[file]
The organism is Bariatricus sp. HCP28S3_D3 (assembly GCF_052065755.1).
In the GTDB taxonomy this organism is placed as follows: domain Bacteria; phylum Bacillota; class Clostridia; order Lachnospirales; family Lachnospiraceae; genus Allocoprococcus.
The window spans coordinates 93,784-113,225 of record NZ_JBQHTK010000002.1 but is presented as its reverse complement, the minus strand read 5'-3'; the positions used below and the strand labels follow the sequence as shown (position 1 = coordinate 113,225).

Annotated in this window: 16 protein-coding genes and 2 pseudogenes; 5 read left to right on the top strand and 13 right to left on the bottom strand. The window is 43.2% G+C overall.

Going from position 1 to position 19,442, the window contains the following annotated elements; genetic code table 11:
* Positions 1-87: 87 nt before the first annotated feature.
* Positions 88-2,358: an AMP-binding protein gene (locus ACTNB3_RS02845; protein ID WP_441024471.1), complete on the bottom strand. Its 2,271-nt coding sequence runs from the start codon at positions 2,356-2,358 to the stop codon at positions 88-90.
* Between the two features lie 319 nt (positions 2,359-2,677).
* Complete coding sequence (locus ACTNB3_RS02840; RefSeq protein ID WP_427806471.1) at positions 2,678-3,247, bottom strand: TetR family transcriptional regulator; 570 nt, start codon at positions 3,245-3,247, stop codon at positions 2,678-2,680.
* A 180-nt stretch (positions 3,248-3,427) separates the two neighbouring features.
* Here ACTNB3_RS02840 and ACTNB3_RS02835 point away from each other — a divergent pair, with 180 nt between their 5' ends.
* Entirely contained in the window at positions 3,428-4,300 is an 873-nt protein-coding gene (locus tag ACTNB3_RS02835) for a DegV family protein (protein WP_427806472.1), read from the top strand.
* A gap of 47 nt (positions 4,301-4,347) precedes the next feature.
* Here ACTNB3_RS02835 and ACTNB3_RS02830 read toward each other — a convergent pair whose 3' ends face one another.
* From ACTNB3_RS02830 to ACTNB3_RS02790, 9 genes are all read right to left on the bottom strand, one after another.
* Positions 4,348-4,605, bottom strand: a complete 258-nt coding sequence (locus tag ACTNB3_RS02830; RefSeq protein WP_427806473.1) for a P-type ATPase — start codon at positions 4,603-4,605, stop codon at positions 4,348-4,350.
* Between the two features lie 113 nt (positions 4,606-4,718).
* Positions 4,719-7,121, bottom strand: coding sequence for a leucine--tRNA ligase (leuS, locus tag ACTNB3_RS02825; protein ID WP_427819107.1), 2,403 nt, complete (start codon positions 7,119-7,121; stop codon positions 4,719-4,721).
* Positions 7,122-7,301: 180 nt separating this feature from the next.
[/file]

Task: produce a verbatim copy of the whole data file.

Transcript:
The organism is Bariatricus sp. HCP28S3_D3 (assembly GCF_052065755.1).
In the GTDB taxonomy this organism is placed as follows: domain Bacteria; phylum Bacillota; class Clostridia; order Lachnospirales; family Lachnospiraceae; genus Allocoprococcus.
The window spans coordinates 93,784-113,225 of record NZ_JBQHTK010000002.1 but is presented as its reverse complement, the minus strand read 5'-3'; the positions used below and the strand labels follow the sequence as shown (position 1 = coordinate 113,225).

Annotated in this window: 16 protein-coding genes and 2 pseudogenes; 5 read left to right on the top strand and 13 right to left on the bottom strand. The window is 43.2% G+C overall.

Going from position 1 to position 19,442, the window contains the following annotated elements; genetic code table 11:
* Positions 1-87: 87 nt before the first annotated feature.
* Positions 88-2,358: an AMP-binding protein gene (locus ACTNB3_RS02845; protein ID WP_441024471.1), complete on the bottom strand. Its 2,271-nt coding sequence runs from the start codon at positions 2,356-2,358 to the stop codon at positions 88-90.
* Between the two features lie 319 nt (positions 2,359-2,677).
* Complete coding sequence (locus ACTNB3_RS02840; RefSeq protein ID WP_427806471.1) at positions 2,678-3,247, bottom strand: TetR family transcriptional regulator; 570 nt, start codon at positions 3,245-3,247, stop codon at positions 2,678-2,680.
* A 180-nt stretch (positions 3,248-3,427) separates the two neighbouring features.
* Here ACTNB3_RS02840 and ACTNB3_RS02835 point away from each other — a divergent pair, with 180 nt between their 5' ends.
* Entirely contained in the window at positions 3,428-4,300 is an 873-nt protein-coding gene (locus tag ACTNB3_RS02835) for a DegV family protein (protein WP_427806472.1), read from the top strand.
* A gap of 47 nt (positions 4,301-4,347) precedes the next feature.
* Here ACTNB3_RS02835 and ACTNB3_RS02830 read toward each other — a convergent pair whose 3' ends face one another.
* From ACTNB3_RS02830 to ACTNB3_RS02790, 9 genes are all read right to left on the bottom strand, one after another.
* Positions 4,348-4,605, bottom strand: a complete 258-nt coding sequence (locus tag ACTNB3_RS02830; RefSeq protein WP_427806473.1) for a P-type ATPase — start codon at positions 4,603-4,605, stop codon at positions 4,348-4,350.
* Between the two features lie 113 nt (positions 4,606-4,718).
* Positions 4,719-7,121, bottom strand: coding sequence for a leucine--tRNA ligase (leuS, locus tag ACTNB3_RS02825; protein ID WP_427819107.1), 2,403 nt, complete (start codon positions 7,119-7,121; stop codon positions 4,719-4,721).
* Positions 7,122-7,301: 180 nt separating this feature from the next.